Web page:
Collapsed crane could take 'weeks' to remove, Halifax deputy fire chief says
A downed tower crane in downtown Halifax that has been draped like spaghetti over neighbouring buildings, has forced residents and businesses to leave.
It's a question of safety, but there's another looming question: how long is it going to take to move the crane?
It took two days for officials to determine the area isn't safe for the nearby residents and businesses.
On Monday afternoon, people who live and work in the neighbouring buildings were told to leave.
"We do know that there is a lot of danger still at this site," said Halifax Deputy Fire Chief Dave Meldrum. "That crane that's up there, we know that there's at least one clevis pin that's showing that it's not secure. Those six-inch thick steel members, we know that several of those are actually separated and broken, so we've been advising residents that this evacuation may be in place for days and possibly weeks."
On Monday night, dozens of people were asked to leave home and lock the doors on their businesses.
The company responsible for the crane says it's providing support to residents .
There's no word on when it will be safe to return.
"It seemed a bit slow to get people out of the way," said Christopher Breckenridge, who lives in the neighbourhood. "Especially considering there was damage to the Trillium and that as well. I know it's people's homes and condos and stuff but still, get out of that building quickly. It should have just been immediately evacuated."
Nova Scotia Premier Stephen McNeil says they've gone outside the province to bring in a structural engineering expert.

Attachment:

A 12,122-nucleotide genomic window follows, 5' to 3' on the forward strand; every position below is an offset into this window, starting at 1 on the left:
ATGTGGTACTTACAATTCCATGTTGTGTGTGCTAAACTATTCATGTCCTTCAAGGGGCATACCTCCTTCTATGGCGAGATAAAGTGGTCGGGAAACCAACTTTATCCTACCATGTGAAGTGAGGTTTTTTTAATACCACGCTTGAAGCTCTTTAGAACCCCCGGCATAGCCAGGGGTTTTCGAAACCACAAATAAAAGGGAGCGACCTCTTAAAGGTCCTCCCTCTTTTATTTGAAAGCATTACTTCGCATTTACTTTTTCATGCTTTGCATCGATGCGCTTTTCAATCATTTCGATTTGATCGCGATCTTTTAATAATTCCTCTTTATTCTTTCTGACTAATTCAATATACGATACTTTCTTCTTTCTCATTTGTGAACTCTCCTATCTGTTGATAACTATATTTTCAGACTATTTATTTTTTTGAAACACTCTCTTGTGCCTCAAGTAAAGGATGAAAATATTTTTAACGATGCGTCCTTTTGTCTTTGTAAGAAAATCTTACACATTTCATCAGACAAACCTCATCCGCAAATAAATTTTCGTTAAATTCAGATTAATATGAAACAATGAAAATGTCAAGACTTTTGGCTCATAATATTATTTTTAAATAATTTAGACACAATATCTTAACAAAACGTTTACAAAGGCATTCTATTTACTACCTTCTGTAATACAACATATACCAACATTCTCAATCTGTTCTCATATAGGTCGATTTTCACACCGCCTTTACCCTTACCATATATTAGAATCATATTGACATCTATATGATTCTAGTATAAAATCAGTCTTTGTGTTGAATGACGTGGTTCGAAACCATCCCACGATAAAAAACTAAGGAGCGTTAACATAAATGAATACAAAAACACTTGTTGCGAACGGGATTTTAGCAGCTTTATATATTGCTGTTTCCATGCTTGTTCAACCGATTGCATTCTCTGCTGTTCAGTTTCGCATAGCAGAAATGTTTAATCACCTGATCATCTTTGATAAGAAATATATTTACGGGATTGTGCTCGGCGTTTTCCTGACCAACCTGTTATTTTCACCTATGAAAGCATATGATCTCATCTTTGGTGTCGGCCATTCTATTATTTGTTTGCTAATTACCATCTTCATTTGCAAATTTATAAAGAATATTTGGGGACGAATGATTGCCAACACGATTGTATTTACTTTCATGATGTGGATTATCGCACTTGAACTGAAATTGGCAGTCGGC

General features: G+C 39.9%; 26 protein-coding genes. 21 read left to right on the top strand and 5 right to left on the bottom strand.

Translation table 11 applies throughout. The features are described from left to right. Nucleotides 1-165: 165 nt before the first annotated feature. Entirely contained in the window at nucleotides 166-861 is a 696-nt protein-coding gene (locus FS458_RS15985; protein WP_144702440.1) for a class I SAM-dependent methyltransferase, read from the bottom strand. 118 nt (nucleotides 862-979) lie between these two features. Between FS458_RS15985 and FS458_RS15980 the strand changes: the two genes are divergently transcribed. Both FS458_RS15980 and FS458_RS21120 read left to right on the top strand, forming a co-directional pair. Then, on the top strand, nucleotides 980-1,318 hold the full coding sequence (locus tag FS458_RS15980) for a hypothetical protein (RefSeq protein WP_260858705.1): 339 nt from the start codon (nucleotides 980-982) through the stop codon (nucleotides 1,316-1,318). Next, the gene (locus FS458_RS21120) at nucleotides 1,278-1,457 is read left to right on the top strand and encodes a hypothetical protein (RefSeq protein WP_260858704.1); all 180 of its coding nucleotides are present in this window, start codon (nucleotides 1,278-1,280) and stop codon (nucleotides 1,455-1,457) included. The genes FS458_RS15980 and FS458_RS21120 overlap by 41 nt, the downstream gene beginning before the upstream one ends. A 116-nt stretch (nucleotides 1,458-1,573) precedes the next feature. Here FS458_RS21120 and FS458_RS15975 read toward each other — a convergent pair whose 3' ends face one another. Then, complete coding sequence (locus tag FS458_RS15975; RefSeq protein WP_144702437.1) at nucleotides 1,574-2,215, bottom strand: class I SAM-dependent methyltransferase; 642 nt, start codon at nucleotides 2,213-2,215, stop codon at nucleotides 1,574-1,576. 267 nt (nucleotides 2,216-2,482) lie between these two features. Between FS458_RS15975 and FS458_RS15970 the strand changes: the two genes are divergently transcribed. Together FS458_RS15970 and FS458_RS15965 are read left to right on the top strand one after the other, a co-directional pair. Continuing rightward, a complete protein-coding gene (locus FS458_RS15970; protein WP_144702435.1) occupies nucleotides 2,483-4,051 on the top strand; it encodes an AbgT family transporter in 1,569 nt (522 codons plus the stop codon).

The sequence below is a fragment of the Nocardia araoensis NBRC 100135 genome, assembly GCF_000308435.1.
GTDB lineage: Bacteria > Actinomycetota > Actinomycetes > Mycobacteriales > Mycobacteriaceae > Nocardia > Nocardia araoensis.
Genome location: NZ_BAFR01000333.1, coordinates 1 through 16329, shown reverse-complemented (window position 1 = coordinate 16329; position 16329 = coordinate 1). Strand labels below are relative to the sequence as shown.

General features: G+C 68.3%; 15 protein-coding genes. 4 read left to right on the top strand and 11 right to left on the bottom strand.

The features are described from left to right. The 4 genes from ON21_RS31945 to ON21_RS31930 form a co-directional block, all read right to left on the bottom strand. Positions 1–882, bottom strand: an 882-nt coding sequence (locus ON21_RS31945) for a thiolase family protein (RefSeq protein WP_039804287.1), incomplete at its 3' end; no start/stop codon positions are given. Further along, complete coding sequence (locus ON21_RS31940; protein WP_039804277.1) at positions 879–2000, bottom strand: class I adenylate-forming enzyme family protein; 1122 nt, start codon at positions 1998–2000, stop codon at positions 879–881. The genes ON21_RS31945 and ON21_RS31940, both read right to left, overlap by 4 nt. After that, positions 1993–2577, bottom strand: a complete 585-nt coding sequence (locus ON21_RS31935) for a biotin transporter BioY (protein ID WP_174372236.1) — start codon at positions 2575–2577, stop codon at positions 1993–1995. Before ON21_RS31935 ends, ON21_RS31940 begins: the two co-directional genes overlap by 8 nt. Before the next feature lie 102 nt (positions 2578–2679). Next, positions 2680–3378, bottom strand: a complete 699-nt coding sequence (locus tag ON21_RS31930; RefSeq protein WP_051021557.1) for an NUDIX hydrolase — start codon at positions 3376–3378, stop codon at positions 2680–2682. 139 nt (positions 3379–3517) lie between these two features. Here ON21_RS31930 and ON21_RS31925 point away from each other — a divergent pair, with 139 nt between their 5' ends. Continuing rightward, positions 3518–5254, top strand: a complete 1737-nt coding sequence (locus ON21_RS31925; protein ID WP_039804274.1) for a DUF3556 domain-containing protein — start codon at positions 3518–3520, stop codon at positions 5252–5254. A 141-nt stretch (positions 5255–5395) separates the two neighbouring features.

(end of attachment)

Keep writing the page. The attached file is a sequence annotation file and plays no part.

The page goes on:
"Our issue now is ensuring that we take down the remainder of the crane so that we don't cause any more issues related to the properties in and around that site which is why you would have seen the evacuation," McNeil said.
The decision was made late Monday afternoon and residents weren't given much notice, while many of the offices were already closed.
"We are going to have to talk to our regulator tomorrow to figure out how to represent our clients and figure out what to do," said lawyer Ian Gray. "I can tell you, it's going to complicate things. I know I didn't take my computer home before the storm and a lot of my files are in the office, so we are going to have to figure that out."
The municipality and provincial government are working together to make that happen.
"We gotta get it down safely," said Mayor Mayor Mike Savage. "I think it's a difficult time for people that live in the area and businesses who are inconvenienced by this and that will be stage two for sure. Stage one is getting it down safely."
With files from CTV Atlantic's Amy Stoodley.